Id., at 486-487; see United States v. Coffey, 198 F.2d 438, 440 (3rd Cir., 1952). A proper application of this standard implicitly requires that specific questions be propounded by the investigating body, and the claim of the right against self-incrimination must be claimed in response to each. A 'blanket' refusal to answer all questions is unacceptable. United States v. Ponder, 475 F.2d 37, 39 (5th Cir., 1973); United States v. Ellsworth, 460 F.2d 1246, 1248 (9th Cir. 1972); Capitol Products Corp. v. Hernon, 457 F.2d 541, 542-543 (8th Cir., 1972); United States v. Roundtree, 420 F.2d 845, 852 (5th Cir., 1969). See also United States v. Johnson, 465 F.2d 793, 796 (5th Cir., 1972); Wright & Miller, Federal Practice and Procedure, 2018, at 142 (1970). Thus a subject of a subpoena should appear before the interrogating officer and under oath specifically claim his constitutional rights as to particular questions while answering others not presenting a threat of self-incrimination. See United States v. Ellsworth, supra, 460 F.2d at 1248; United States v. Bell, 448 F.2d 40, 42 (9th Cir., 1971); Daly v. United States, 393 F.2d 873, 877-878 (8th Cir., 1968); United States v. Terry, 362 F.2d 914, 917 (6th Cir., 1966); United states v. Harmon, 339 F.2d 354, 359 (6th Cir., 1964), cert. den. 380 U.S. 944, 85 S.Ct. 1025, 13 L.Ed.2d 963; In re Turner, 309 F.2d 69, 71 (2nd Cir., 1962); Landy v. United states, 283 F.2d 303, 304 (5th Cir., 1960); United states v. Solon, 294 F.Supp. 880, 882 (E.D.N.Y., 1968), aff'd 405 F.2d 1211, 1212 (2nd Cir., 1968). On the basis of a record thus established, a reviewing court could scrutinize this record and determine whether the witness is mistaken in his claim "and that the answers cannot possibly have such tendency' to incriminate.' Hoffman v. United States, supra, 341 U.S. at 488, quoting Temple v. Commonwealth, 75 Va. 892, 898 (1881).


Malnik first contends that the mutuality of the agreement with the Internal Revenue Service is different from one party's unilateral objection to answer all questions, and thus under these unique facts no blanket refusal to respond to questioning exists. We simply cannot agree. Malnik's Fifth Amendment objection to comply with the subpoena is presented to us in the absence of specific questions that may or may not tend to incriminate. To sustain his objection this court, as well as Malnik, would have to completely and accurately anticipate every question. Regardless of the mutuality of the agreement, we think such an objection constitutes a blanket refusal to comply with the subpoena and therefore is unacceptable.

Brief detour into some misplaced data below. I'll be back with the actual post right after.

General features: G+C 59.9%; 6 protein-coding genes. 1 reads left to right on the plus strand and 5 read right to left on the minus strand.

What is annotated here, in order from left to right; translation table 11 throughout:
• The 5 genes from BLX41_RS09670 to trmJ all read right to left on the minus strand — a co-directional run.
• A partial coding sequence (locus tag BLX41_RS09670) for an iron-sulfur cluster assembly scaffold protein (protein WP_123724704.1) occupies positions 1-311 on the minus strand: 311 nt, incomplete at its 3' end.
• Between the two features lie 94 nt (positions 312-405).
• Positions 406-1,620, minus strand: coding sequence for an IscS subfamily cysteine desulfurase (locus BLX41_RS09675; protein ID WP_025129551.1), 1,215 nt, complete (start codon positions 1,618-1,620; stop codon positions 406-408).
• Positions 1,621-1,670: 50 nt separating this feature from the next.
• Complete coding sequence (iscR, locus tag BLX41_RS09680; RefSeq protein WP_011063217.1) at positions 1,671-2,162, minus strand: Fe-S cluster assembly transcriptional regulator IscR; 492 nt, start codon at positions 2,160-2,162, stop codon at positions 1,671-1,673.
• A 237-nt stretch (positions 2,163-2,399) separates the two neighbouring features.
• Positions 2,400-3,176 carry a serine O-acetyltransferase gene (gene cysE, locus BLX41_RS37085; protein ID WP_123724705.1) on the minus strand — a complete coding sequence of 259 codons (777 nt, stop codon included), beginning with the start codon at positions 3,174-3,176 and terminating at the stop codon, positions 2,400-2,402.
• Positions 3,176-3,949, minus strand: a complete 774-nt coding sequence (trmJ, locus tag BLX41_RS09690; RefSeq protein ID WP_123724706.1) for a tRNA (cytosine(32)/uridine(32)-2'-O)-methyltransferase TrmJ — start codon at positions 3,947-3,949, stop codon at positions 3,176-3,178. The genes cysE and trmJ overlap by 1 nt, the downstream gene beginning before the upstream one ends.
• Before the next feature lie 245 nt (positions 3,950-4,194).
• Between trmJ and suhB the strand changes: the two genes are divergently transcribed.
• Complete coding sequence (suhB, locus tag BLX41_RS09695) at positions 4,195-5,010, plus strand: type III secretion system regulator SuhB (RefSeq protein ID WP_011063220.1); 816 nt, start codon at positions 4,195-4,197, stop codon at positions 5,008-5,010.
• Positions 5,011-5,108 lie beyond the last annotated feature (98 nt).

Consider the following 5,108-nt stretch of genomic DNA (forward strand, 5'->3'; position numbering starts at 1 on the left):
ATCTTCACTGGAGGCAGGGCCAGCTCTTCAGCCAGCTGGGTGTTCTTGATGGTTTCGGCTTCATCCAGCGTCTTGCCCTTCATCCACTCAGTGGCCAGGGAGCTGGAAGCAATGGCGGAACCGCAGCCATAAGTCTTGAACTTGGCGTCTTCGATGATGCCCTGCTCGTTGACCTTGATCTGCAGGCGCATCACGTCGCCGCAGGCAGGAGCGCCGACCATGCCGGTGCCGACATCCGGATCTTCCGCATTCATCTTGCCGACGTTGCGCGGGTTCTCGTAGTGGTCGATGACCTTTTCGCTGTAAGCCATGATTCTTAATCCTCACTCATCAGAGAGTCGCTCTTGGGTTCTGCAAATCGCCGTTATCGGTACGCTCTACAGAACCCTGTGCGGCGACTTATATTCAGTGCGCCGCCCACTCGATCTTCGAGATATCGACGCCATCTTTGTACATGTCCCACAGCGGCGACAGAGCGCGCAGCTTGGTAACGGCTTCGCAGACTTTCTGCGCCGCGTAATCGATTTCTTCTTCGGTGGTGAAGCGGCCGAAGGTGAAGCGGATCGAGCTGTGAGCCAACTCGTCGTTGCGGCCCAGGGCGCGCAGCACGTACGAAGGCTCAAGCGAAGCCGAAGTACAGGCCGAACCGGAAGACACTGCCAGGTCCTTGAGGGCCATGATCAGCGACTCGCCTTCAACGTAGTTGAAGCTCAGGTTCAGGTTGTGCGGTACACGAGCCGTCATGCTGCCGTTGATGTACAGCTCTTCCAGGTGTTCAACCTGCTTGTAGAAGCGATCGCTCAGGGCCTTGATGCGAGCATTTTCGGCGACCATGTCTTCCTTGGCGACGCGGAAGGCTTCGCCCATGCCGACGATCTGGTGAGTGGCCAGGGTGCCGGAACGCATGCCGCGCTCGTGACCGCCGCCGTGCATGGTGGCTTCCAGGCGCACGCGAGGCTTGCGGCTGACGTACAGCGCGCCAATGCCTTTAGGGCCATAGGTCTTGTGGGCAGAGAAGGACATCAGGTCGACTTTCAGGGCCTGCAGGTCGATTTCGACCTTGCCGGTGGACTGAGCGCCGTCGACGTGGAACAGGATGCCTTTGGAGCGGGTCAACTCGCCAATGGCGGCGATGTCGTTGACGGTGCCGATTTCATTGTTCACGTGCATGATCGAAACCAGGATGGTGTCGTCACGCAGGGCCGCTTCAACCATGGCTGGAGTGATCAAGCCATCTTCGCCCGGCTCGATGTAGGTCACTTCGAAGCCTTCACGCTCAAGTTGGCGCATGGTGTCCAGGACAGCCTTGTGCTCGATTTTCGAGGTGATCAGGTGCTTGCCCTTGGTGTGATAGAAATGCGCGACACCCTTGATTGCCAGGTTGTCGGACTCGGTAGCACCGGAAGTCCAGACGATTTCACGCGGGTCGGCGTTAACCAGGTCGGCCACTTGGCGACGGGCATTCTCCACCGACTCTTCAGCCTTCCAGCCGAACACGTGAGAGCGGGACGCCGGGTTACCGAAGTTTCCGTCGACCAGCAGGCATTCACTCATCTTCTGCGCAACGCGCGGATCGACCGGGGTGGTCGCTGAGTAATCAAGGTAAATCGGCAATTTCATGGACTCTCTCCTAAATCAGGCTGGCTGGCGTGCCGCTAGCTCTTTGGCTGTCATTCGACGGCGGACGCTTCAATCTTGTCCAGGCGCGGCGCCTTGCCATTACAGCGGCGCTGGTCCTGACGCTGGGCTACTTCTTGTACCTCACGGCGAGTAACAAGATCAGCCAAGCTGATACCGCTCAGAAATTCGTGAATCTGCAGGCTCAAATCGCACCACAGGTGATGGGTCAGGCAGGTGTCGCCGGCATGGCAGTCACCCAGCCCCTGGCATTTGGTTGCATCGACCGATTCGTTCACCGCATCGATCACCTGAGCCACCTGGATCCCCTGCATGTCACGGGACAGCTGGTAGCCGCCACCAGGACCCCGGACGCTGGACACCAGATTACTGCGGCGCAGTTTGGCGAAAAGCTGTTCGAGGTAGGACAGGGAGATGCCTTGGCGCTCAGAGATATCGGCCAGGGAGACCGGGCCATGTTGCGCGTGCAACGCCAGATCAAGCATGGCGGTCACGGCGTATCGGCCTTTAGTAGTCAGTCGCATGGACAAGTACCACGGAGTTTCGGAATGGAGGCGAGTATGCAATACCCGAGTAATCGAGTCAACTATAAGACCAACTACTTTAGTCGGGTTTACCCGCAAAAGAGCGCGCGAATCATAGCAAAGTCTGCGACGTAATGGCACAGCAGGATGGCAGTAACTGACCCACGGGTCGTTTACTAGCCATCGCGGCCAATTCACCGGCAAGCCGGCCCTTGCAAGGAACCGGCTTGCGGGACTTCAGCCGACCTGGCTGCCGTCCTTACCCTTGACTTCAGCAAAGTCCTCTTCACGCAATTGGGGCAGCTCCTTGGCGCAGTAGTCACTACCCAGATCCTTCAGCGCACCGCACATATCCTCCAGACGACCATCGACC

Malnik also urges that the district court correctly applied the Hoffman standard and therefore properly dismissed the petition for enforcement of the subpoena. Because the trial judge 'must be governed as much by his personal perception of the peculiarities of the case' in making the determination whether the privilege against self-incrimination may be sustained, Hoffman v. United States, supra, 341 U.S. at 487, quoting Ex parte Irvine, 74 F. 954, 960 (sC.C.S.C.Ohio, 1896), Malnik argues that the surrounding facts and circumstances of this case justify the court's dismissal of the enforcement petition.3 We do not believe, however, that the peculiarities of this case compel a dismissal of the petition. It is simply impossible to anticipate every question that might be asked and conclude that each would present a distinct possibility of 960 (C.C.S.D.Ohio, 1896), Malnik argues witness. This is not to say that if Malnik testifies and produces documents, he may not object to every question. It is just that we cannot speculate and say that any response to all possible questions would or would not tend to incriminate the witness. Therefore, we think that Malnik should have been required to appear pursuant to the subpoena and raise his constitutional claim with regard to specific questions.